Magazines
Sometimes in schools, churches, or clubs people like to make a small magazine. Perhaps you belong to a club or a group, and if you can use the photocopier it's maybe cheaper than using the computer printer.
So let's suppose that you are going to have 16 pages of A5 size, which you can get by using both sides of A3, [which is twice as big as your usual A4] and folding it in half three times. That is halve it, halve it again and finally halve that again.
I've discovered so far four ways of doing this but I guess there are more.
I've used small dotted lines to show 'valley' folds and large dashed lines to show 'mountain' folds.
Number 1 came by doing: Right over Left; Bottom over Top; Left over Right.
Number 2 came by doing: Right over Left; Right over Left; Bottom over Top.
Number 3 came by doing: Right over Left; Bottom over Top; Right under Left.
Number 4 came by doing: Right over Left; Right over Left; Bottom under Top.
Try these for yourself and see what others you can come up with.
Well that may be enough of an investigation for you and you might like to think about what happens when you do only two halvings [for an 8page magazine] or four halvings [for a 32page magazine]!
But those of you who wish to stick to the A3 [being halved three times] and 16 pages being stuck to both sides of the A3 ready for photocopying, let's have a look at the numbering of the pages. So that when you cut up all the folds except the centre one you are ready for stapling.
Here's what I found I had to do to get the numbering correct. Number 1 shows the front and then number 2 shows it turned over.
Try and number the pages for one of your foldings that was different from mine and see what you get. It's probably different, I would think it would be. I'm not quite sure about the stapling either?
These 16 numbers looked interesting so I've separated them from the drawing.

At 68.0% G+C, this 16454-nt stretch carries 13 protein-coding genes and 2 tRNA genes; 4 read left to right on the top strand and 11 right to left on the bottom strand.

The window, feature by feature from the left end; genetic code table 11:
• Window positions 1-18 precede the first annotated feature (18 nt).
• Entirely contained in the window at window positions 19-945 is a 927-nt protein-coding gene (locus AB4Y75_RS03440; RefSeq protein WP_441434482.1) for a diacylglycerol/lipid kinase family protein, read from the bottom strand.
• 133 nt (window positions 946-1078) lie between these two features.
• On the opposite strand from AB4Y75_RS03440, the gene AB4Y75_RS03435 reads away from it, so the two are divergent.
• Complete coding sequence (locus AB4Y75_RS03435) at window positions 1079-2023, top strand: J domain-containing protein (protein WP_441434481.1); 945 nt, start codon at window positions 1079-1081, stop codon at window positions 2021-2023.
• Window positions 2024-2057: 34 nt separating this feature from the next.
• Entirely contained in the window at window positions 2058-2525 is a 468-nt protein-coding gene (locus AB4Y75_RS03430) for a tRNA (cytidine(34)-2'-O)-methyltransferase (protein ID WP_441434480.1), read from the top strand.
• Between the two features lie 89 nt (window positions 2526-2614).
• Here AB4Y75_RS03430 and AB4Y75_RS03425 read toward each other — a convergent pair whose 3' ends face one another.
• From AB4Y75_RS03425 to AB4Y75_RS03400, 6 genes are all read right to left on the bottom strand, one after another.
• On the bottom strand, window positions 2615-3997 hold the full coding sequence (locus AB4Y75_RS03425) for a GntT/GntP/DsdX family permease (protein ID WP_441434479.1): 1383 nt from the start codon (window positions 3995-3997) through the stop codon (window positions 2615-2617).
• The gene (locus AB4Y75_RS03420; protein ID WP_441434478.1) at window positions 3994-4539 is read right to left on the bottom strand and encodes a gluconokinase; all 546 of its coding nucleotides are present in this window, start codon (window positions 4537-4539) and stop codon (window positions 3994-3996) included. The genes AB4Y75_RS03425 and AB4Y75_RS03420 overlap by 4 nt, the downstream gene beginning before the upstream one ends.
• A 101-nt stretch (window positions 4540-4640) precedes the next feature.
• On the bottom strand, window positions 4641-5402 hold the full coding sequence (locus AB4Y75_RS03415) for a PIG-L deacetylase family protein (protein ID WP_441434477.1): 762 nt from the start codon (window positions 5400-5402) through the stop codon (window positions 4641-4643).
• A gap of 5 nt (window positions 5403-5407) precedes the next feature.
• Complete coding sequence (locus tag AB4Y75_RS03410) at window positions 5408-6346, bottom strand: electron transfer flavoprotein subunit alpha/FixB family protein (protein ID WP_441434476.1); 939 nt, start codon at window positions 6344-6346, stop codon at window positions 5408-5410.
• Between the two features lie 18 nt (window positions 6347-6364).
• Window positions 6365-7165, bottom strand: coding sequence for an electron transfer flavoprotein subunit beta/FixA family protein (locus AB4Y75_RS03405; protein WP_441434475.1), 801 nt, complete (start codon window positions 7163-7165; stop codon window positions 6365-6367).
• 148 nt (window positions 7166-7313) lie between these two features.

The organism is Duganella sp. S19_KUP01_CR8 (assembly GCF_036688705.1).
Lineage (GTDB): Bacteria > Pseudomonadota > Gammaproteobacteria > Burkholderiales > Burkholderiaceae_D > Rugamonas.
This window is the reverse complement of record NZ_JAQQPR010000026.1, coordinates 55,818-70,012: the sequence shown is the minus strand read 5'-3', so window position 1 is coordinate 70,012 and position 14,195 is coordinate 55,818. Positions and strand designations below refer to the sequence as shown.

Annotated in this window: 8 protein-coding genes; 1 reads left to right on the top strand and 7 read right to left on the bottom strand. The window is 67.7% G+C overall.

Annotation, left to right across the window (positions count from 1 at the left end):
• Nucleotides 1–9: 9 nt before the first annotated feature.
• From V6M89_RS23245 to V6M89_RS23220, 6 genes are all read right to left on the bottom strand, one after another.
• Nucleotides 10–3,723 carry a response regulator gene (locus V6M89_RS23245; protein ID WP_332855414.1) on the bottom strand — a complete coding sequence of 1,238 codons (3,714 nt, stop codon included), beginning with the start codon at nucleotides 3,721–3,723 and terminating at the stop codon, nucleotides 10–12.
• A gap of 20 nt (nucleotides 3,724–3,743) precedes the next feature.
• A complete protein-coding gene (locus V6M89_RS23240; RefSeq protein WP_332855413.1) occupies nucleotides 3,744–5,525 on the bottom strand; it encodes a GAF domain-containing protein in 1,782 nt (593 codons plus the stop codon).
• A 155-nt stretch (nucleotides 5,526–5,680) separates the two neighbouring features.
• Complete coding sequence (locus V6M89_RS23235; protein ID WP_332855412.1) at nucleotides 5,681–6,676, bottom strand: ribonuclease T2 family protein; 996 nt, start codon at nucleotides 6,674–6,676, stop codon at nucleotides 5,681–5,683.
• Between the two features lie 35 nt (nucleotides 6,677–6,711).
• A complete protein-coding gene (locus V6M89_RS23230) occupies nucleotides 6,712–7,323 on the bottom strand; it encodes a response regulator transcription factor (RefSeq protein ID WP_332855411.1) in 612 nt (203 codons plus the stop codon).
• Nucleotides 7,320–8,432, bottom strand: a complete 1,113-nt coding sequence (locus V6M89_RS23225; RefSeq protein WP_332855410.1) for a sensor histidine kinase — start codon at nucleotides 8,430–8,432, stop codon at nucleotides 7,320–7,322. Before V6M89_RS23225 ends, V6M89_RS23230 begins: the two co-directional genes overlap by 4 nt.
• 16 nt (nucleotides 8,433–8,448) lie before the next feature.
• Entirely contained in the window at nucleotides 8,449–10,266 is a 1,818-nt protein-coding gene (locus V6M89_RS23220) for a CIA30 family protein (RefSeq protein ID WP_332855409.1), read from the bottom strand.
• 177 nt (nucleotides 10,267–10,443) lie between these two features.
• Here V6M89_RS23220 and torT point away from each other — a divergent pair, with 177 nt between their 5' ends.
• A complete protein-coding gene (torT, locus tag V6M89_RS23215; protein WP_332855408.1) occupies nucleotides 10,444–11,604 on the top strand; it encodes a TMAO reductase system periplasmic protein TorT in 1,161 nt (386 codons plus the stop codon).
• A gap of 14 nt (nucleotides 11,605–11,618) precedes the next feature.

9 
8 
5 
12 

16 
1 
4 
13 
11 
6 
7 
10 
14 
3 
2 
15 
I put the 'reverse side' numbers underneath.
Whoa! Lefthand pairs make 17 and so do the righthand pairs!
I expect there's a lot more to see here.
Well have a go, and don't forget to say every now and again, "I wonder what would happen if I ...?''.
Like so many investigations,
this one is like a journey through a wood, where we encourage children to keep all their senses alert. As I've suggested in the introduction to this challenge there are a number of things you can explore. The activity could be done by those who have a good enquiring mind using a trial and
improvement method. It has spatial and numerical possibilities and it would be very valuable for you to tease out from children the ways in which they imaged the whole process.
I think that presenting it as written, talking it through with learners, will be adequate and there should be opportunities for the pupils to ask further questions before trying to form solutions.
If the solutions have been recorded in some kind of 4 by 4 table  as one is shown in the problem  then the properties of that table can be explored.
These pupils can look at the different ways in which the orginal large shee can be folded in order to give the $16$ pages. If solutions are found for each and every way of folding then the arrangement of the numbered pages onthe $A3$ sheet will need to be explored and relationships notes. Further work can then be done on producing 32 pages from the original sheet and the investigation
followed in the same way.
Some pupils will need help with getting into the physical understanding of the problem  for these pupils an already folded sheet may come in useful.